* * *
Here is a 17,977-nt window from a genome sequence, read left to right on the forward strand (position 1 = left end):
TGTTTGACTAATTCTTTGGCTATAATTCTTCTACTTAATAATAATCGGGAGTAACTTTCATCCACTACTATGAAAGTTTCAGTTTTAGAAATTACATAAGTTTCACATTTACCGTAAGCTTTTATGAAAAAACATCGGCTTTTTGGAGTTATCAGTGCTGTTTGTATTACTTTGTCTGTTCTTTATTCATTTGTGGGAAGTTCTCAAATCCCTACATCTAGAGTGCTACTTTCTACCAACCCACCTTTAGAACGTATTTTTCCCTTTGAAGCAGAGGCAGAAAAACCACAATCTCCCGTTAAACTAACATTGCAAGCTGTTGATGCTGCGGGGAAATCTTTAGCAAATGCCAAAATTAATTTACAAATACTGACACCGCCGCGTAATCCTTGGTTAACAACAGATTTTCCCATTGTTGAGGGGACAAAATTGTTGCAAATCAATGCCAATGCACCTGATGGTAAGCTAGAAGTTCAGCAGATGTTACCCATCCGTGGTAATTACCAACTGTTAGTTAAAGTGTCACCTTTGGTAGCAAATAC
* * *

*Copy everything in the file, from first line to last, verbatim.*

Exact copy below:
Here is a 17,977-nt window from a genome sequence, read left to right on the forward strand (position 1 = left end):
TGTTTGACTAATTCTTTGGCTATAATTCTTCTACTTAATAATAATCGGGAGTAACTTTCATCCACTACTATGAAAGTTTCAGTTTTAGAAATTACATAAGTTTCACATTTACCGTAAGCTTTTATGAAAAAACATCGGCTTTTTGGAGTTATCAGTGCTGTTTGTATTACTTTGTCTGTTCTTTATTCATTTGTGGGAAGTTCTCAAATCCCTACATCTAGAGTGCTACTTTCTACCAACCCACCTTTAGAACGTATTTTTCCCTTTGAAGCAGAGGCAGAAAAACCACAATCTCCCGTTAAACTAACATTGCAAGCTGTTGATGCTGCGGGGAAATCTTTAGCAAATGCCAAAATTAATTTACAAATACTGACACCGCCGCGTAATCCTTGGTTAACAACAGATTTTCCCATTGTTGAGGGGACAAAATTGTTGCAAATCAATGCCAATGCACCTGATGGTAAGCTAGAAGTTCAGCAGATGTTACCCATCCGTGGTAATTACCAACTGTTAGTTAAAGTGTCACCTTTGGTAGCAAATAC